The Mysteries of Lam Qua
Cross-posted at AHC.
"The Mysteries of Lam Qua" is a gallery of nineteenth century oil portraits by a Chinese artist known as Lam Qua (林官) (1801-1860). His paintings are beautiful, grotesque physiological studies of patients with extreme tumour growths. Lam Qua's paintings were specially commissioned by Reverend Dr Peter Parker, who established the first American hospital in Guangzhou in 1835 and who successfully introduced several Western surgical techniques to China: amputation, anesthesia and reconstructive surgery.
I visited the Surgeon's Hall Museum in Edinburgh this past summer and recall the same sense of wide-eyed, horrified fascination which many of its exhibits evoked in me: a tiny, perfect fetus curled into itself, baring a spine like a ridged toothpick; a plaster cast of a dissected human torso; a meticulous diagram of tooth extraction. Exhibits of medical conditions arrest a moment of pain, and render it frozen and motionless. My sense of unease must come, I suppose, from the sympathy of pain (a deeply private but nonetheless very universal thing) and from the stillness which we all know is so inappropriate to the experience of pain (for in pain, we squirm, we flail, we cry -- in pain, we are not still, unless in sleep or death).
The Lam Qua paintings are unsettling in a further way. Captured in oils, the patients bear their anomalies calmly, as if they were props: like a rose borne delicately in one hand, say, or a pearl earring. Their characters shine through in the way they hold themselves, the way they gaze at the viewer, their expressions, the way they dress -- some are even set amidst landscape. In all respects, then, these paintings are portraits, except for the grotesque and painful anomalies they depict (almost as though incidental to the portrait), and the juxtaposition is unsettling.
Apart from everything else, then, the paintings made me think a lot about how we feel about, view and come to terms with physical abnormality. And this is why I thought the small related display, Ways of Seeing, was right on topic. It's a flash program which imposes a narrow field of vision on a Lam Qua portrait, and then widens out to slowly permit us full view. Exhibit #2 begins with the face of a woman -- we meet her dignified, regal gaze -- and then widens to show us the ghastly blight on her breast. We are first impressed, then repelled; perhaps if we met her in real life, our gaze might follow the same trajectory from her normality to her abnormality. But the widening of our vision can work the other way around too. As Exhibit #3 suggests, we might begin staring with horrified fascination at an abnormality, but widen our vision to acknowledge the whole human, and perhaps, to recognize the humanity of the whole.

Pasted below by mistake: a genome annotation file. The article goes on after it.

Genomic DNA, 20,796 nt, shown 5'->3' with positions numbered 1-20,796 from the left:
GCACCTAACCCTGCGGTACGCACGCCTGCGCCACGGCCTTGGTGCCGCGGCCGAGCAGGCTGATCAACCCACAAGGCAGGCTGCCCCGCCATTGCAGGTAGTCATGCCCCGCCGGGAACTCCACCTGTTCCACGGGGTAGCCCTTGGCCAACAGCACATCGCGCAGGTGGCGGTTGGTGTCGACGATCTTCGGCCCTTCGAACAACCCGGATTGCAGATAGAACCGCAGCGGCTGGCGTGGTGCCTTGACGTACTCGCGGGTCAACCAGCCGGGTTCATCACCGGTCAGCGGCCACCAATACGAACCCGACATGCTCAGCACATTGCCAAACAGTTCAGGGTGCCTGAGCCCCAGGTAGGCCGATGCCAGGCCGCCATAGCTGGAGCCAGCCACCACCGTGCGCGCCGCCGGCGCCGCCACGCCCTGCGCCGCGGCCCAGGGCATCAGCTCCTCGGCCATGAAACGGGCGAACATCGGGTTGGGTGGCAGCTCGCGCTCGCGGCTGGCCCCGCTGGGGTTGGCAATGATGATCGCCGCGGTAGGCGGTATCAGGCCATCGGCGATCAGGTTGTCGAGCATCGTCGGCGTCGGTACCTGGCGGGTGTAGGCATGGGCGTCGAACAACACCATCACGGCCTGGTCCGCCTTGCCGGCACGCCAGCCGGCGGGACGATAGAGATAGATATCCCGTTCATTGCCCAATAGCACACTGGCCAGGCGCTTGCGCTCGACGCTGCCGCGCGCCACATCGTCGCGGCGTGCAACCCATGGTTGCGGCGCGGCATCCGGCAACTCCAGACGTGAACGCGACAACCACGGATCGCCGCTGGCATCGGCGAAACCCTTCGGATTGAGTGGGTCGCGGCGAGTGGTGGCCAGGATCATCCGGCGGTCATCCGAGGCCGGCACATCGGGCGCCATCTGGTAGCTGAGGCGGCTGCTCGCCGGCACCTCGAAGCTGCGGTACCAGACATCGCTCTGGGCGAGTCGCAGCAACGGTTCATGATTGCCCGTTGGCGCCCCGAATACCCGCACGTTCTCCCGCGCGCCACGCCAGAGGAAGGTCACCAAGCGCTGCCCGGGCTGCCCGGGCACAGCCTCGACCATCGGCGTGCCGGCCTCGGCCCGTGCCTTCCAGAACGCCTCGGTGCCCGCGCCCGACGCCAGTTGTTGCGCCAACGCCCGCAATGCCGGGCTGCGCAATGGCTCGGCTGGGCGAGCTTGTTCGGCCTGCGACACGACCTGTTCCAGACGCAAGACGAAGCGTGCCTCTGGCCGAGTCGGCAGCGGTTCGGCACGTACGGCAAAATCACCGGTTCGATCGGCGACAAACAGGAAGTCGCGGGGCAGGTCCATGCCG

The wonderful "Mysteries of Lam Qua" project grew out of a seminar taught at Michigan State University in 2001 on Medicine, Race and Culture. Lam Qua's paintings are held in the Peter Parker Collection at the Yale University Medical Historical Library and the Gordon Museum at King's College London. You can view the whole gallery here.
comments powered by Disqus
- Pollution Hurts Some People More Than Others. That’s Been True for Centuries.
- Do U.S. Strikes Send a ‘Message’ to Rivals? There’s No Evidence
- Why President Trump is probably right about the ‘ridiculous standard’ of the first 100 days
- Its location a mystery for centuries, huge Indian city is found in Kansas
- Second parchment manuscript copy of Declaration of Independence found — in England
- Rick Perlstein’s still drawing brickbats for his confession in the NYT that historians (like him) have misinterpreted modern conservatism
- “Historians are shockingly dismissive of people in ‘flyover country,’ ” says Pulitzer-winning historian T. J. Stiles
- UNC history department in uproar after a professor’s course on sports history was cancelled
- French bestseller is a dense history of France written by 122 academics
- ‘Sherlock Holmes of Armenian Genocide’ Uncovers Lost Evidence